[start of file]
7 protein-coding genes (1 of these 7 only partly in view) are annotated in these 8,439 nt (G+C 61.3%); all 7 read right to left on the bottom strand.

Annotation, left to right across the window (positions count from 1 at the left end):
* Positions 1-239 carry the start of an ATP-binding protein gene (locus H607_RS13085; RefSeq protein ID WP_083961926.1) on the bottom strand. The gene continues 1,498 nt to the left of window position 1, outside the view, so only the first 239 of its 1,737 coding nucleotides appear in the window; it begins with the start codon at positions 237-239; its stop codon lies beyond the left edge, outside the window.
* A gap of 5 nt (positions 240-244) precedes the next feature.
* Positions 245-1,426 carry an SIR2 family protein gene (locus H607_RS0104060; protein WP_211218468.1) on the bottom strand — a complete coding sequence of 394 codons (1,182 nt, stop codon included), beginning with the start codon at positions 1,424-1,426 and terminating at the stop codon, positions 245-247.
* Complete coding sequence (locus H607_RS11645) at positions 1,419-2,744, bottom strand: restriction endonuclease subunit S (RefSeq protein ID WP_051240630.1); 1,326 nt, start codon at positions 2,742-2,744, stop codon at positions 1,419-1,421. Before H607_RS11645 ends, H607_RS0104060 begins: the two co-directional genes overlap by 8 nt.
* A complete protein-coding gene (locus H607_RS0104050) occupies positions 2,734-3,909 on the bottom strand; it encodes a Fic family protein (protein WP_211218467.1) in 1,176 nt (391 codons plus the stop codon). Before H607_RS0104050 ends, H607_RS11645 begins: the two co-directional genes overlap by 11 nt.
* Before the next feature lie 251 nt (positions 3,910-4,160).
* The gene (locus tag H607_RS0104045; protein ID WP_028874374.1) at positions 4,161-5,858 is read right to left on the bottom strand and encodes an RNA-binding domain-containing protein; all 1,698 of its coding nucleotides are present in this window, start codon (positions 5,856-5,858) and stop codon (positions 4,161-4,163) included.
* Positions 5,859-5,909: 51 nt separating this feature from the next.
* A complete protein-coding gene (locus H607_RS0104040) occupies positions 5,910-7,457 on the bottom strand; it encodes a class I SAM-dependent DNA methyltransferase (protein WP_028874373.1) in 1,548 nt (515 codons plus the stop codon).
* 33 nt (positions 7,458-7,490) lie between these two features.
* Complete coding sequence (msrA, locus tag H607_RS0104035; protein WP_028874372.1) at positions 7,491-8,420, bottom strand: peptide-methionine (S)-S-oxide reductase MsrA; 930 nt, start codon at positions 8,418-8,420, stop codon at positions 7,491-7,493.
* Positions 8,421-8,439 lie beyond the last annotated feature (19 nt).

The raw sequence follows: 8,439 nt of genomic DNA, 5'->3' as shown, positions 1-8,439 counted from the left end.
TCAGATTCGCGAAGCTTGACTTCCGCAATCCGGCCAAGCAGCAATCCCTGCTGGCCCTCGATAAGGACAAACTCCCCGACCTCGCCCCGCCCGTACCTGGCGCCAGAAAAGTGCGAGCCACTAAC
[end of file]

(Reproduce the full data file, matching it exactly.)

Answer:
7 protein-coding genes (1 of these 7 only partly in view) are annotated in these 8,439 nt (G+C 61.3%); all 7 read right to left on the bottom strand.

Annotation, left to right across the window (positions count from 1 at the left end):
* Positions 1-239 carry the start of an ATP-binding protein gene (locus H607_RS13085; RefSeq protein ID WP_083961926.1) on the bottom strand. The gene continues 1,498 nt to the left of window position 1, outside the view, so only the first 239 of its 1,737 coding nucleotides appear in the window; it begins with the start codon at positions 237-239; its stop codon lies beyond the left edge, outside the window.
* A gap of 5 nt (positions 240-244) precedes the next feature.
* Positions 245-1,426 carry an SIR2 family protein gene (locus H607_RS0104060; protein WP_211218468.1) on the bottom strand — a complete coding sequence of 394 codons (1,182 nt, stop codon included), beginning with the start codon at positions 1,424-1,426 and terminating at the stop codon, positions 245-247.
* Complete coding sequence (locus H607_RS11645) at positions 1,419-2,744, bottom strand: restriction endonuclease subunit S (RefSeq protein ID WP_051240630.1); 1,326 nt, start codon at positions 2,742-2,744, stop codon at positions 1,419-1,421. Before H607_RS11645 ends, H607_RS0104060 begins: the two co-directional genes overlap by 8 nt.
* A complete protein-coding gene (locus H607_RS0104050) occupies positions 2,734-3,909 on the bottom strand; it encodes a Fic family protein (protein WP_211218467.1) in 1,176 nt (391 codons plus the stop codon). Before H607_RS0104050 ends, H607_RS11645 begins: the two co-directional genes overlap by 11 nt.
* Before the next feature lie 251 nt (positions 3,910-4,160).
* The gene (locus tag H607_RS0104045; protein ID WP_028874374.1) at positions 4,161-5,858 is read right to left on the bottom strand and encodes an RNA-binding domain-containing protein; all 1,698 of its coding nucleotides are present in this window, start codon (positions 5,856-5,858) and stop codon (positions 4,161-4,163) included.
* Positions 5,859-5,909: 51 nt separating this feature from the next.
* A complete protein-coding gene (locus H607_RS0104040) occupies positions 5,910-7,457 on the bottom strand; it encodes a class I SAM-dependent DNA methyltransferase (protein WP_028874373.1) in 1,548 nt (515 codons plus the stop codon).
* 33 nt (positions 7,458-7,490) lie between these two features.
* Complete coding sequence (msrA, locus tag H607_RS0104035; protein WP_028874372.1) at positions 7,491-8,420, bottom strand: peptide-methionine (S)-S-oxide reductase MsrA; 930 nt, start codon at positions 8,418-8,420, stop codon at positions 7,491-7,493.
* Positions 8,421-8,439 lie beyond the last annotated feature (19 nt).

The raw sequence follows: 8,439 nt of genomic DNA, 5'->3' as shown, positions 1-8,439 counted from the left end.
TCAGATTCGCGAAGCTTGACTTCCGCAATCCGGCCAAGCAGCAATCCCTGCTGGCCCTCGATAAGGACAAACTCCCCGACCTCGCCCCGCCCGTACCTGGCGCCAGAAAAGTGCGAGCCACTAAC